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Better to Meet or Beat Analyst Earnings Forecasts?

| | Posted in: Fundamental Valuation

Should investors look for consistent predictability, or upside surprises, in quarterly earnings announcements? In his November 2009 paper entitled “Meeting Analyst Forecasts and Stock Returns”, Ioan Mirciov investigates relationships between announced earnings (relative to analyst forecasts) and long-run future stock performance. Using earnings forecasts, actual earnings, stock returns and firm characteristics data for a broad sample of U.S. stocks over the period 1993-2007, he concludes that:

  • Stocks of firms with quarterly earning announcements closely matching most recent analyst consensus forecasts tend to outperform stocks of earnings overachievers and underachievers over the long run (next five years). However, stocks of earnings overachievers tend to outperform slightly over the next six months.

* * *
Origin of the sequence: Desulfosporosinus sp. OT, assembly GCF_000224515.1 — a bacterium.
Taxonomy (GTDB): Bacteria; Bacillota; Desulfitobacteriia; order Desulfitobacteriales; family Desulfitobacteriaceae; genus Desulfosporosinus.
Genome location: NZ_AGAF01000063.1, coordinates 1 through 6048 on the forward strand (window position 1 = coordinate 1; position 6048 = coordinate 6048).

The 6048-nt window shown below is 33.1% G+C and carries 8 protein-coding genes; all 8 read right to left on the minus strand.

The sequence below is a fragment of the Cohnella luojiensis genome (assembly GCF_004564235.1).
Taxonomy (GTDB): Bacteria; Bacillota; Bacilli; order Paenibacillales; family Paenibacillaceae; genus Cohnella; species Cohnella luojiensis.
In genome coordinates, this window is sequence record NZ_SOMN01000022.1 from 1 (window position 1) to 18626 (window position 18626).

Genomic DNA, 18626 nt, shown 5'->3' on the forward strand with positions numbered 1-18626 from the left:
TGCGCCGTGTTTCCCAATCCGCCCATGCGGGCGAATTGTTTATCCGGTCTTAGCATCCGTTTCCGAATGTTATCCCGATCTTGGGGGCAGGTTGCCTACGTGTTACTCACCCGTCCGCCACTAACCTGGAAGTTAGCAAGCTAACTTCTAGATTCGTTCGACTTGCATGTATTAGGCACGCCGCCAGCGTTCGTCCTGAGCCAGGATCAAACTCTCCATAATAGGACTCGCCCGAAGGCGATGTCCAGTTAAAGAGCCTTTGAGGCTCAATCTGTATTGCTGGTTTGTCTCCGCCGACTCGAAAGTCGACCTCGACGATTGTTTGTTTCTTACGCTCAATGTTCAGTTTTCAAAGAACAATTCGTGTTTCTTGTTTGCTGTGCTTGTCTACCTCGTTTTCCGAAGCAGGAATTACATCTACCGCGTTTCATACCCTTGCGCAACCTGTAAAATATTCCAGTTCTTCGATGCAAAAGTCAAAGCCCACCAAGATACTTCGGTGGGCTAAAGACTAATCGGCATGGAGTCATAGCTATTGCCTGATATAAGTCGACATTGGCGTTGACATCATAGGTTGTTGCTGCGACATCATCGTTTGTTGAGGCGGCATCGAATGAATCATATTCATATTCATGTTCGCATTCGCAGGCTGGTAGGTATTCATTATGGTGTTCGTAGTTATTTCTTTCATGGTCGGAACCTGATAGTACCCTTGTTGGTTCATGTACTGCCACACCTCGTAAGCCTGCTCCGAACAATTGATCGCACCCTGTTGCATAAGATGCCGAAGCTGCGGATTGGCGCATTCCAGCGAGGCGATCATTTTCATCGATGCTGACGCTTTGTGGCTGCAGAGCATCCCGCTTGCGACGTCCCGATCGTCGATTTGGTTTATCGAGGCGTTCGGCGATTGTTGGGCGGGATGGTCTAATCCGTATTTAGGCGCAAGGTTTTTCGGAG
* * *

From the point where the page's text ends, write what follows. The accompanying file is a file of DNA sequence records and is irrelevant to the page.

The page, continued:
• Firms closely matching analyst consensus forecasts tend to be large and followed by many analysts, whose forecasts have a relatively small dispersion.
  • The proportion of past quarters meeting (beating) forecasts relates positively (negatively) to future returns.
  • Further, stocks of firms with a long sequence of closely meeting (beating) expectations tend to outperform (underperform) the following year.
  • Results persist after controlling for size, book-to-market, analyst coverage, analyst forecast dispersion and momentum. Momentum tends to be higher for stocks of firms meeting or beating earnings forecasts.
  • Most findings are much more significant in the first half of the sample (1993-2000) than in the second half (2000-2007).
  • Results suggest that some firms manage current earnings to avoid future negative surprises.

In summary, investors looking for long-term stock holdings may want to focus on firms that consistently meet (not beat) consensus earnings forecasts. However, momentum traders may want to lean slightly toward earnings overachievers.

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